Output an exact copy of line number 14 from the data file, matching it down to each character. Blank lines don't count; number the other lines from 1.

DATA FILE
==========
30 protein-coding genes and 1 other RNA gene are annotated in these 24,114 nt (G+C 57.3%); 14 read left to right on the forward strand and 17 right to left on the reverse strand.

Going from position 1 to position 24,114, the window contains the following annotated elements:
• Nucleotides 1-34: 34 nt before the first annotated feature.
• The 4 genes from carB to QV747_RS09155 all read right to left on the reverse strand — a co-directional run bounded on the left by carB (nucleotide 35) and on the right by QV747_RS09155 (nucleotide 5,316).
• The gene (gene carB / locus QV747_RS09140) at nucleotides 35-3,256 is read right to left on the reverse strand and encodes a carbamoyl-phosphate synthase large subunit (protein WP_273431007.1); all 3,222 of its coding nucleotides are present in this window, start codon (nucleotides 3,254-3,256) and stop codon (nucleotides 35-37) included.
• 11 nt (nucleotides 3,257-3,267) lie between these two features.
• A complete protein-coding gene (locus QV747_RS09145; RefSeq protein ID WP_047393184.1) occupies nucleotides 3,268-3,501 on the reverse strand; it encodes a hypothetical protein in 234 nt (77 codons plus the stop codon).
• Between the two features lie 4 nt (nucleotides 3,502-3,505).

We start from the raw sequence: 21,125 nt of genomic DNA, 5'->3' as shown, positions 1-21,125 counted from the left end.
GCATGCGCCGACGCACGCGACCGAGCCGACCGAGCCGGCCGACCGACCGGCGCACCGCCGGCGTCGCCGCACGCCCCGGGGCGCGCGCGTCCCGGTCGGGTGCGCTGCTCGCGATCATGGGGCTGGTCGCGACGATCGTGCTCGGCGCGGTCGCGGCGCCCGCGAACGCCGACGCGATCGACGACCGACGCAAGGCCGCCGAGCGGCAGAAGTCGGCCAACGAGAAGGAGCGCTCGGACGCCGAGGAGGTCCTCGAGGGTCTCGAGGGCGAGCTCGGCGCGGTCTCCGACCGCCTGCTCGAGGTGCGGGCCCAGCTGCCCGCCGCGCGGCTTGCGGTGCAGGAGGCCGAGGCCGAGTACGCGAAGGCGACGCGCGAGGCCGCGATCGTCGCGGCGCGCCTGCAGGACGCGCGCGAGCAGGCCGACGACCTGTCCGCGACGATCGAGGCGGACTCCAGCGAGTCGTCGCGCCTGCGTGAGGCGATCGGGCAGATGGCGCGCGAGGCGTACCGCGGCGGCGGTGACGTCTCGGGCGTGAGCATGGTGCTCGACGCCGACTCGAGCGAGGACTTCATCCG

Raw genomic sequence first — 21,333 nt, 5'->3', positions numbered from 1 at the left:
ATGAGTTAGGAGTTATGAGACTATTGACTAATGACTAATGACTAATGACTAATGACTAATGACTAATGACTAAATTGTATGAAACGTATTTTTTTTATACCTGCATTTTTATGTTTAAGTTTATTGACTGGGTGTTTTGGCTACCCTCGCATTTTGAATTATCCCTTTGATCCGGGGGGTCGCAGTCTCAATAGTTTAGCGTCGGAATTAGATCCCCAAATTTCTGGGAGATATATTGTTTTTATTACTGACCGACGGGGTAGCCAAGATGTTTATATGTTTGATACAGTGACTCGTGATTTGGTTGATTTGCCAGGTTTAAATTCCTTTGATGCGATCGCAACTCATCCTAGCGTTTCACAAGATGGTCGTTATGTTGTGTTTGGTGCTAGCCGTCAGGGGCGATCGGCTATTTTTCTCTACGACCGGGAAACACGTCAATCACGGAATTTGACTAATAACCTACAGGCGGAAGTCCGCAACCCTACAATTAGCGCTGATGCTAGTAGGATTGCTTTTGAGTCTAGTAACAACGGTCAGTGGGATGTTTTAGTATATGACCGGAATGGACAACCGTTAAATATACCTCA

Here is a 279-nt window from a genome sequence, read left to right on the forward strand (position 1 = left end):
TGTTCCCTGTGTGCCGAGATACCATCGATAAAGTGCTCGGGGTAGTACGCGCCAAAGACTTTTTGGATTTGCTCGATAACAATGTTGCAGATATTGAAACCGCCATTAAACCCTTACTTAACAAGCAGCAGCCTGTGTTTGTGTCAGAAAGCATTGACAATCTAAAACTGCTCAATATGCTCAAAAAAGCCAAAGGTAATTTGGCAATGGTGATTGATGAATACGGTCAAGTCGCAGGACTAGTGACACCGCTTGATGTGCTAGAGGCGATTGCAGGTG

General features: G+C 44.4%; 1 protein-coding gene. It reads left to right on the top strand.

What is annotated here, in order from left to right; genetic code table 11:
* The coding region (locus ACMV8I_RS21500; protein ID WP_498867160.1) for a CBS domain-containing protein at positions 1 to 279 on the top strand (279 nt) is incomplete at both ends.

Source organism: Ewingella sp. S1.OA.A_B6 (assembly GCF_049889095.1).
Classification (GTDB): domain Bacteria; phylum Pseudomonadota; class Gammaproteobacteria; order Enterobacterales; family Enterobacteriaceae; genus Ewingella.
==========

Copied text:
TGTTCCCTGTGTGCCGAGATACCATCGATAAAGTGCTCGGGGTAGTACGCGCCAAAGACTTTTTGGATTTGCTCGATAACAATGTTGCAGATATTGAAACCGCCATTAAACCCTTACTTAACAAGCAGCAGCCTGTGTTTGTGTCAGAAAGCATTGACAATCTAAAACTGCTCAATATGCTCAAAAAAGCCAAAGGTAATTTGGCAATGGTGATTGATGAATACGGTCAAGTCGCAGGACTAGTGACACCGCTTGATGTGCTAGAGGCGATTGCAGGTG